William McPherson (b. 1933) is a Pulitzer Prize–winning literary critic, editor, journalist, and novelist. Born and reared in Michigan, he attended three universities over the course of seven years but left before attaining a degree. After a stint in the Merchant Marine (he is still an able-bodied seaman), he started at The Washington Post as a copyboy in 1958, soon becoming a staff writer and editor. He spent several years as a senior editor at William Morrow & Co. and returned to the Post, first as its daily book editor, then as founding editor of its independent book section, Book World. Later he moved to the newspaper’s editorial page, where he selected the letters to the editor and wrote a weekly op-ed column. After a two-year leave of absence, he left the newspaper in 1987 to write full time. His first novel, Testing the Current, was originally published in 1984. A second, To the Sargasso Sea, published in 1987, took up the story of the first novel some thirty years later. In 1989 he went to Berlin as the Wall was coming down and ended up in Romania in early 1990, shortly after the fall of the Communist regime, intending to stay for three days. Instead, he spent most of the next six years there, writing about post-Communist Romania for The Washington Post, Granta, and The Wilson Quarterly.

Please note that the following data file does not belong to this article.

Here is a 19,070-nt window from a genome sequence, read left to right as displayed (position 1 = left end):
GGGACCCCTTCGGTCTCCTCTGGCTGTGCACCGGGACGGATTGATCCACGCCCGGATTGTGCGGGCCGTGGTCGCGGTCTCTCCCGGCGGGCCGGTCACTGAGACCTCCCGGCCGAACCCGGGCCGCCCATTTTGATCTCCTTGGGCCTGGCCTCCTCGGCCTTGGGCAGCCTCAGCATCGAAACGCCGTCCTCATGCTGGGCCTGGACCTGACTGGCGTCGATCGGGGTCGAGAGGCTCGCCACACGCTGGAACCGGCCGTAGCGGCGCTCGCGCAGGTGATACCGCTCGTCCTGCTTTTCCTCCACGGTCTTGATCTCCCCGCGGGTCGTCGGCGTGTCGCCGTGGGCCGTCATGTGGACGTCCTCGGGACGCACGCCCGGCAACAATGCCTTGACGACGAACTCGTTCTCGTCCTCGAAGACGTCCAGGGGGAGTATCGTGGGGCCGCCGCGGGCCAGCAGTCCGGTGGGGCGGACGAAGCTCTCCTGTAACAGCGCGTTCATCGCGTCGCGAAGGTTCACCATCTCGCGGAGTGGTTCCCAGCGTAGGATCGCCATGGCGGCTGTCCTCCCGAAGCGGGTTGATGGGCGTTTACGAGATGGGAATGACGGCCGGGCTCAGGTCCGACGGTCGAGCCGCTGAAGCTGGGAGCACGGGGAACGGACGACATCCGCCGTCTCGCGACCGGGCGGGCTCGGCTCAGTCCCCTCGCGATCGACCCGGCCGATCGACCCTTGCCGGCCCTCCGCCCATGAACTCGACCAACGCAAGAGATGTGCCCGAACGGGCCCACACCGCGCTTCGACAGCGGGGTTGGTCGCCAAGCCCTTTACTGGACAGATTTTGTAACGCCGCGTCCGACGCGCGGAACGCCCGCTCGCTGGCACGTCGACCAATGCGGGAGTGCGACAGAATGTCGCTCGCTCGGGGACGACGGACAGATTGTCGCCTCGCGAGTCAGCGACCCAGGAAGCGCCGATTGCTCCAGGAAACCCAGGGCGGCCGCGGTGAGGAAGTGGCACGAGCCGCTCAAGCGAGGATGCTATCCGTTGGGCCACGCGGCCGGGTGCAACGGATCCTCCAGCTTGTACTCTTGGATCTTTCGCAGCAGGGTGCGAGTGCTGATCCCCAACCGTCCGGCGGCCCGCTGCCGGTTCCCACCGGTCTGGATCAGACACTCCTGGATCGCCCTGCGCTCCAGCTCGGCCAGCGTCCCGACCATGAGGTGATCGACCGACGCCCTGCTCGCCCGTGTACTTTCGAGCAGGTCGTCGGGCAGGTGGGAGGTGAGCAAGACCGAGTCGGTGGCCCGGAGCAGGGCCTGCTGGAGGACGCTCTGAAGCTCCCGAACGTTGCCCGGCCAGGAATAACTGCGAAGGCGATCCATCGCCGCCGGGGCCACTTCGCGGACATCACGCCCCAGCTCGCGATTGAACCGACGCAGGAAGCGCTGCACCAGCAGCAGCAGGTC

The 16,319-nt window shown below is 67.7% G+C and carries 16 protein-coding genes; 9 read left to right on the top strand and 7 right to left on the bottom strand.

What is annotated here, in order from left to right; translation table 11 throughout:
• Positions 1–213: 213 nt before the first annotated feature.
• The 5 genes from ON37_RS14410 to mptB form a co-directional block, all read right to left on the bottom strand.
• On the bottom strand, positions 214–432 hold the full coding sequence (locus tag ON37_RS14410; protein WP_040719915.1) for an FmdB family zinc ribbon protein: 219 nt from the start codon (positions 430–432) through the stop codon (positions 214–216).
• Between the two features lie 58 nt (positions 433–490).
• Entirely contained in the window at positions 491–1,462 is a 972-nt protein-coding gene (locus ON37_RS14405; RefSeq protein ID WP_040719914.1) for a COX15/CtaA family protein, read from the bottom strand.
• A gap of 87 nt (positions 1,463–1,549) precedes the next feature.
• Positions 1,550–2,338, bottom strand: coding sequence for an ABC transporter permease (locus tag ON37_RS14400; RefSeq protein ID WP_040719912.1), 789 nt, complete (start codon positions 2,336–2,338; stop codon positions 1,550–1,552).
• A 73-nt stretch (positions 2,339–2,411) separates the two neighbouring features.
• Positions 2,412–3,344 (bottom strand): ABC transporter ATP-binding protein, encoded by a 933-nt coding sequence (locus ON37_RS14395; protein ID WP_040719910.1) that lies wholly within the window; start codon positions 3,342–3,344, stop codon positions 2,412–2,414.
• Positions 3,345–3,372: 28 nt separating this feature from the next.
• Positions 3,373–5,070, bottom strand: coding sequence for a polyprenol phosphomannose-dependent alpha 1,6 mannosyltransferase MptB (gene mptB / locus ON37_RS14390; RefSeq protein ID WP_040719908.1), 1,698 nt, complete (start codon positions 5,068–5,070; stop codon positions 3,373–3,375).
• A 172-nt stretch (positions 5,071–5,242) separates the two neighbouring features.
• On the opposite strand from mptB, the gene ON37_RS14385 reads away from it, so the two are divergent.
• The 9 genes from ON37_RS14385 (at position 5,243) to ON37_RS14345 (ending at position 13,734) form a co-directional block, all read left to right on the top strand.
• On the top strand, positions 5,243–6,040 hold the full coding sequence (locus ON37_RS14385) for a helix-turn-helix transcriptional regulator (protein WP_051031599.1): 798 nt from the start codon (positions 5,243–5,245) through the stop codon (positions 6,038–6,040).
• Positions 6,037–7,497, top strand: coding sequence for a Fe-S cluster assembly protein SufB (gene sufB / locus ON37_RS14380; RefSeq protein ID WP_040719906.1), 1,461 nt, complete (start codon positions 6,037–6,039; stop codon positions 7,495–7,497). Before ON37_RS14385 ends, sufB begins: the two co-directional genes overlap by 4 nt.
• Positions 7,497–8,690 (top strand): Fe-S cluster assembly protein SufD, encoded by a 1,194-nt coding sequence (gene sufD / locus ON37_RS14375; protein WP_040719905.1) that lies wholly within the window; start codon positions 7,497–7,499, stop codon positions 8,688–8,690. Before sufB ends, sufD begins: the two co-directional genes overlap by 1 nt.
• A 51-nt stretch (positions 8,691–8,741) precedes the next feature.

A coming-of-age novel set in the American Midwest in the late 1930s. “An extraordinary intelligent, powerful and, I believe, permanent contribution to the literature of family, childhood and memory….There is not one false note, one forced image. It is a novel written with great skill, and with love. It’s what most good first novels aspire to be.”—Russell Banks